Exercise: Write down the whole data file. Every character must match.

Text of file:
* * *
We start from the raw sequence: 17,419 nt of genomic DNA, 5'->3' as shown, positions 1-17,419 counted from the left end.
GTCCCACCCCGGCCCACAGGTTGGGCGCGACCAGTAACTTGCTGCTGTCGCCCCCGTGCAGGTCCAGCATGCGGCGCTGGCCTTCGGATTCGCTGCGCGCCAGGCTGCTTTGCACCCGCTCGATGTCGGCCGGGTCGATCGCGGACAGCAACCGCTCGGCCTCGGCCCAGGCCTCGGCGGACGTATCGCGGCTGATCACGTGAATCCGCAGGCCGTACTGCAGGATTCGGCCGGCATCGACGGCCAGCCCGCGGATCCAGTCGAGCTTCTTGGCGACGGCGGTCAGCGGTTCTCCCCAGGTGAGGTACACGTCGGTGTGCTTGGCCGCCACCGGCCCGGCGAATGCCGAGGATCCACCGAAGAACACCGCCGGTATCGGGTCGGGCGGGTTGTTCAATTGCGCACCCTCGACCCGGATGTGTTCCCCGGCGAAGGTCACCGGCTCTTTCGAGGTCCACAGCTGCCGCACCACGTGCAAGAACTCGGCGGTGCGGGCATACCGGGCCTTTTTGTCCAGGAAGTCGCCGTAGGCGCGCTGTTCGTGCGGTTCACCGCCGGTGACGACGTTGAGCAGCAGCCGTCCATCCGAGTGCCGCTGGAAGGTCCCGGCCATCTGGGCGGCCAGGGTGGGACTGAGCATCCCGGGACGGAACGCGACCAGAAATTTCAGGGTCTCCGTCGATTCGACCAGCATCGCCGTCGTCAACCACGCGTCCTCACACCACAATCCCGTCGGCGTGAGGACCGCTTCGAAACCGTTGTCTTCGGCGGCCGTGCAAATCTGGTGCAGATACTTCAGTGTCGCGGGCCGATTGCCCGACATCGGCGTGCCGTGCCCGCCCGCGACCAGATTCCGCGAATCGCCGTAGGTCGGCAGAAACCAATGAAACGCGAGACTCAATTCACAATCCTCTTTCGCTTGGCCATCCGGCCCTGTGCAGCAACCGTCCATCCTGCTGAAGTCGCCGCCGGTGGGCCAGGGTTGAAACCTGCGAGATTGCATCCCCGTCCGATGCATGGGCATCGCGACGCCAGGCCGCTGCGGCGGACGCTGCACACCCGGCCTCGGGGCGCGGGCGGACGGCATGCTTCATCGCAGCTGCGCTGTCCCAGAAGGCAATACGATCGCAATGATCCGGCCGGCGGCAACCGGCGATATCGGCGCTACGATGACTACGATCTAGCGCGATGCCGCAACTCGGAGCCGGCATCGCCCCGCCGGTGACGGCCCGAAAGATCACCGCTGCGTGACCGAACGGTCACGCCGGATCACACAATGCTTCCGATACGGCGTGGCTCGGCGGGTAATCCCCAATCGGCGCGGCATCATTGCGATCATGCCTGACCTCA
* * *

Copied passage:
We start from the raw sequence: 17,419 nt of genomic DNA, 5'->3' as shown, positions 1-17,419 counted from the left end.
GTCCCACCCCGGCCCACAGGTTGGGCGCGACCAGTAACTTGCTGCTGTCGCCCCCGTGCAGGTCCAGCATGCGGCGCTGGCCTTCGGATTCGCTGCGCGCCAGGCTGCTTTGCACCCGCTCGATGTCGGCCGGGTCGATCGCGGACAGCAACCGCTCGGCCTCGGCCCAGGCCTCGGCGGACGTATCGCGGCTGATCACGTGAATCCGCAGGCCGTACTGCAGGATTCGGCCGGCATCGACGGCCAGCCCGCGGATCCAGTCGAGCTTCTTGGCGACGGCGGTCAGCGGTTCTCCCCAGGTGAGGTACACGTCGGTGTGCTTGGCCGCCACCGGCCCGGCGAATGCCGAGGATCCACCGAAGAACACCGCCGGTATCGGGTCGGGCGGGTTGTTCAATTGCGCACCCTCGACCCGGATGTGTTCCCCGGCGAAGGTCACCGGCTCTTTCGAGGTCCACAGCTGCCGCACCACGTGCAAGAACTCGGCGGTGCGGGCATACCGGGCCTTTTTGTCCAGGAAGTCGCCGTAGGCGCGCTGTTCGTGCGGTTCACCGCCGGTGACGACGTTGAGCAGCAGCCGTCCATCCGAGTGCCGCTGGAAGGTCCCGGCCATCTGGGCGGCCAGGGTGGGACTGAGCATCCCGGGACGGAACGCGACCAGAAATTTCAGGGTCTCCGTCGATTCGACCAGCATCGCCGTCGTCAACCACGCGTCCTCACACCACAATCCCGTCGGCGTGAGGACCGCTTCGAAACCGTTGTCTTCGGCGGCCGTGCAAATCTGGTGCAGATACTTCAGTGTCGCGGGCCGATTGCCCGACATCGGCGTGCCGTGCCCGCCCGCGACCAGATTCCGCGAATCGCCGTAGGTCGGCAGAAACCAATGAAACGCGAGACTCAATTCACAATCCTCTTTCGCTTGGCCATCCGGCCCTGTGCAGCAACCGTCCATCCTGCTGAAGTCGCCGCCGGTGGGCCAGGGTTGAAACCTGCGAGATTGCATCCCCGTCCGATGCATGGGCATCGCGACGCCAGGCCGCTGCGGCGGACGCTGCACACCCGGCCTCGGGGCGCGGGCGGACGGCATGCTTCATCGCAGCTGCGCTGTCCCAGAAGGCAATACGATCGCAATGATCCGGCCGGCGGCAACCGGCGATATCGGCGCTACGATGACTACGATCTAGCGCGATGCCGCAACTCGGAGCCGGCATCGCCCCGCCGGTGACGGCCCGAAAGATCACCGCTGCGTGACCGAACGGTCACGCCGGATCACACAATGCTTCCGATACGGCGTGGCTCGGCGGGTAATCCCCAATCGGCGCGGCATCATTGCGATCATGCCTGACCTCA